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On Fri, 11 Jul 2003 16:40:29 -0700, Bea Hopkinson
<[log in to unmask]> wrote:

>Paul,
>     There was an interesting TV program by a botanist discussing how
>plants live and breath at the biological? level.  One of the points made
>was that there is only nine inches of topsoil that has fed civilization
>since the beginning of time because that is the depth at which nutrients
>accumulate.  Wonder what the normal depth is of a ridge and furrow ?
>
>Bea
>
>On 7/11/03 6:38 AM Paul Courtney writes:
>
>>Ridge and furow occurs in France, Sweden, Denmark and Germany and other
>>countries though I have never seen a map of its distribution. North and
>>East France was classic champion country of nucleated villages surrounded
>>by large open fields comprising strips strips - so ridge and furrow would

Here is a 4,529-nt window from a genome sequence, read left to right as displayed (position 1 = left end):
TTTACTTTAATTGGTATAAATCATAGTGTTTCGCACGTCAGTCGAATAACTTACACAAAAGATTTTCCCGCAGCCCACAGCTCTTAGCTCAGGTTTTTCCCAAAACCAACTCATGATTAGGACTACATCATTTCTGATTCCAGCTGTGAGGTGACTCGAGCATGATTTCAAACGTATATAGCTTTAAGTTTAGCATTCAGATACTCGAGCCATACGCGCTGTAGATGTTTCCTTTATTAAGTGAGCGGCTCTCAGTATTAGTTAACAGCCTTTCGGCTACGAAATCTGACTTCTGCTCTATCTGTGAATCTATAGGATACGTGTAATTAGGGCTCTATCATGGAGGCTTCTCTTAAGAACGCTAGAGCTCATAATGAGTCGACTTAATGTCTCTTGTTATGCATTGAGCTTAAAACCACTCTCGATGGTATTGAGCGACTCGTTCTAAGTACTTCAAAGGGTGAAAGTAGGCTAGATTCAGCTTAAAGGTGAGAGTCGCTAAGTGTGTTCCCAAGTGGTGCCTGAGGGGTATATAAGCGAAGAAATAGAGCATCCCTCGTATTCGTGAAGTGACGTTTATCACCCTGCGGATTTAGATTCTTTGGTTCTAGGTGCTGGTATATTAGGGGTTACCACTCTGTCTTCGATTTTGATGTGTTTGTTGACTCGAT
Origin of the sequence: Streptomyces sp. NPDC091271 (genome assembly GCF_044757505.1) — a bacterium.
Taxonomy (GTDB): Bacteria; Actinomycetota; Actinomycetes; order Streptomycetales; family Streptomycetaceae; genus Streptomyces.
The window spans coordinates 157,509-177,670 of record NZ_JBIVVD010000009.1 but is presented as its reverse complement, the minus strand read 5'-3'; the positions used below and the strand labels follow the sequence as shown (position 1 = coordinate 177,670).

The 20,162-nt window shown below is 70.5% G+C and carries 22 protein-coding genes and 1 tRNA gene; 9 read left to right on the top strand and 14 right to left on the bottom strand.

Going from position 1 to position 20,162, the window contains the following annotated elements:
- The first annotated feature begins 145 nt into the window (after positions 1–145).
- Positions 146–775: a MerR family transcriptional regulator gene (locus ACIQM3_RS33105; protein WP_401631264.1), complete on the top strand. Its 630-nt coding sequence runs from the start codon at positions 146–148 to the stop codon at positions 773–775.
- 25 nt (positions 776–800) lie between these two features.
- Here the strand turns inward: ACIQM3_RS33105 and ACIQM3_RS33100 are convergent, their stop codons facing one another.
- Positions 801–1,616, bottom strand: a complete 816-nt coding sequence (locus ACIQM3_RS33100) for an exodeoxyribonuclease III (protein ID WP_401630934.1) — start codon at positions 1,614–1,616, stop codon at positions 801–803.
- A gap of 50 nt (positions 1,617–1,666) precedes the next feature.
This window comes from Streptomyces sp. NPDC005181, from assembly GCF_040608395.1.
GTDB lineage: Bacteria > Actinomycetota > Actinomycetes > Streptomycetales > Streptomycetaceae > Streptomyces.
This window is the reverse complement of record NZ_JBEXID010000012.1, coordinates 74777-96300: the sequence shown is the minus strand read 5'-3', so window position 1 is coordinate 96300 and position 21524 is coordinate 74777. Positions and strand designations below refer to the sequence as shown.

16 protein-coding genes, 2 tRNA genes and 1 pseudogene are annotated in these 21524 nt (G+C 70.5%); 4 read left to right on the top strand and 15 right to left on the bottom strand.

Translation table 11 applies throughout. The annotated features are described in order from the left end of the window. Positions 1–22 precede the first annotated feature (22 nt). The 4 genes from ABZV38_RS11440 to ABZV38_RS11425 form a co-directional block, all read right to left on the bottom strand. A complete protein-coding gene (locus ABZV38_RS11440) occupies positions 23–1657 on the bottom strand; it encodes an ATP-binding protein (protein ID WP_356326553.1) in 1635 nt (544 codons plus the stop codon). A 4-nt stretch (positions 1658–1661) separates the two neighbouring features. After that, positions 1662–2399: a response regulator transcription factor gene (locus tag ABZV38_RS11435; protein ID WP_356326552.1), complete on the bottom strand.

>>not be surprising on the heavier soils. I have seen furrow bottoms in
>>excavated Carolingian sites in NE France but I imagine a lot has gone
>>under the agri-industrial farming regimes of that part of the world.
>>However, not all open fields had ridge and furrow.

I think some ridges are 4 m or more high though most is much lower.
However, this has little to do with the topsoil depth which I imagine is
related to plough depth with a buried sub-soil below on the ridges. The
furrows oftem cut into natural which is how they often show on excavted
rural sites cutting through the prehistoric ar Roman archaeology. On
several excavted N. French Carolingian sites they post date abandonment of
stttlements around the 10th century.